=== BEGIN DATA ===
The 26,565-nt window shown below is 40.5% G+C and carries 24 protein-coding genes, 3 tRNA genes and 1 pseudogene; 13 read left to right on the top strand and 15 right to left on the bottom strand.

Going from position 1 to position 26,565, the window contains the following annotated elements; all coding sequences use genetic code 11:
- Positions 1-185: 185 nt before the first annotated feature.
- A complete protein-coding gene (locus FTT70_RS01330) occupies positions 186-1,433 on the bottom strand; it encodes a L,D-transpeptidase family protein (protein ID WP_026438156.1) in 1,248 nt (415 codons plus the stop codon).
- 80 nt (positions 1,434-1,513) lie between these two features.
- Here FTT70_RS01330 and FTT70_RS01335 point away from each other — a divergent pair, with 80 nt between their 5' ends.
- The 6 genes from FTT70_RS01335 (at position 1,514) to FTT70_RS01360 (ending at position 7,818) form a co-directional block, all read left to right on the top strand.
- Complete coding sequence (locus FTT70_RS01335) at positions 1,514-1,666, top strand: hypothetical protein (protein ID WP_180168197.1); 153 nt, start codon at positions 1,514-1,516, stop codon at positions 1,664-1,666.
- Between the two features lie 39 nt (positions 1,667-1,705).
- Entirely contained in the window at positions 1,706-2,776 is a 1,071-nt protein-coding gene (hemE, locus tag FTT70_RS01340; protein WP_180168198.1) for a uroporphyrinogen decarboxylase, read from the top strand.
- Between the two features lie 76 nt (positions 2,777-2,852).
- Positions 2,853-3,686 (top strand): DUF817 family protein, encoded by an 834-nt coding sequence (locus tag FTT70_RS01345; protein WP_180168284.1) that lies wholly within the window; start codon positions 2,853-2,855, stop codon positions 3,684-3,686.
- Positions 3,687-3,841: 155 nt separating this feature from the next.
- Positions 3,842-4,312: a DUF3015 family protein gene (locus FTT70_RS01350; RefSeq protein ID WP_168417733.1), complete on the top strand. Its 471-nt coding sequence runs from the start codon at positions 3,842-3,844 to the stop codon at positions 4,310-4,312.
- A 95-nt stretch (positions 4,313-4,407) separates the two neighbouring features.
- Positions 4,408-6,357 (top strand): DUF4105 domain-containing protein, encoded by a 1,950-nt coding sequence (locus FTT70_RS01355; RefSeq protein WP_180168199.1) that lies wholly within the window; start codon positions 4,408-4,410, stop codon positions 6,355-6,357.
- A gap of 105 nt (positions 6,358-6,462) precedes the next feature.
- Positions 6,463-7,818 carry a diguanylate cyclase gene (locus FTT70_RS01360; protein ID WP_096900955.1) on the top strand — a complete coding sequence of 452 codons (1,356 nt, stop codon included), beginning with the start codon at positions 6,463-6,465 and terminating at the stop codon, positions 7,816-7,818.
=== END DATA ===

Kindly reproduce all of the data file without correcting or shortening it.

The 26,565-nt window shown below is 40.5% G+C and carries 24 protein-coding genes, 3 tRNA genes and 1 pseudogene; 13 read left to right on the top strand and 15 right to left on the bottom strand.

Going from position 1 to position 26,565, the window contains the following annotated elements; all coding sequences use genetic code 11:
- Positions 1-185: 185 nt before the first annotated feature.
- A complete protein-coding gene (locus FTT70_RS01330) occupies positions 186-1,433 on the bottom strand; it encodes a L,D-transpeptidase family protein (protein ID WP_026438156.1) in 1,248 nt (415 codons plus the stop codon).
- 80 nt (positions 1,434-1,513) lie between these two features.
- Here FTT70_RS01330 and FTT70_RS01335 point away from each other — a divergent pair, with 80 nt between their 5' ends.
- The 6 genes from FTT70_RS01335 (at position 1,514) to FTT70_RS01360 (ending at position 7,818) form a co-directional block, all read left to right on the top strand.
- Complete coding sequence (locus FTT70_RS01335) at positions 1,514-1,666, top strand: hypothetical protein (protein ID WP_180168197.1); 153 nt, start codon at positions 1,514-1,516, stop codon at positions 1,664-1,666.
- Between the two features lie 39 nt (positions 1,667-1,705).
- Entirely contained in the window at positions 1,706-2,776 is a 1,071-nt protein-coding gene (hemE, locus tag FTT70_RS01340; protein WP_180168198.1) for a uroporphyrinogen decarboxylase, read from the top strand.
- Between the two features lie 76 nt (positions 2,777-2,852).
- Positions 2,853-3,686 (top strand): DUF817 family protein, encoded by an 834-nt coding sequence (locus tag FTT70_RS01345; protein WP_180168284.1) that lies wholly within the window; start codon positions 2,853-2,855, stop codon positions 3,684-3,686.
- Positions 3,687-3,841: 155 nt separating this feature from the next.
- Positions 3,842-4,312: a DUF3015 family protein gene (locus FTT70_RS01350; RefSeq protein ID WP_168417733.1), complete on the top strand. Its 471-nt coding sequence runs from the start codon at positions 3,842-3,844 to the stop codon at positions 4,310-4,312.
- A 95-nt stretch (positions 4,313-4,407) separates the two neighbouring features.
- Positions 4,408-6,357 (top strand): DUF4105 domain-containing protein, encoded by a 1,950-nt coding sequence (locus FTT70_RS01355; RefSeq protein WP_180168199.1) that lies wholly within the window; start codon positions 4,408-4,410, stop codon positions 6,355-6,357.
- A gap of 105 nt (positions 6,358-6,462) precedes the next feature.
- Positions 6,463-7,818 carry a diguanylate cyclase gene (locus FTT70_RS01360; protein ID WP_096900955.1) on the top strand — a complete coding sequence of 452 codons (1,356 nt, stop codon included), beginning with the start codon at positions 6,463-6,465 and terminating at the stop codon, positions 7,816-7,818.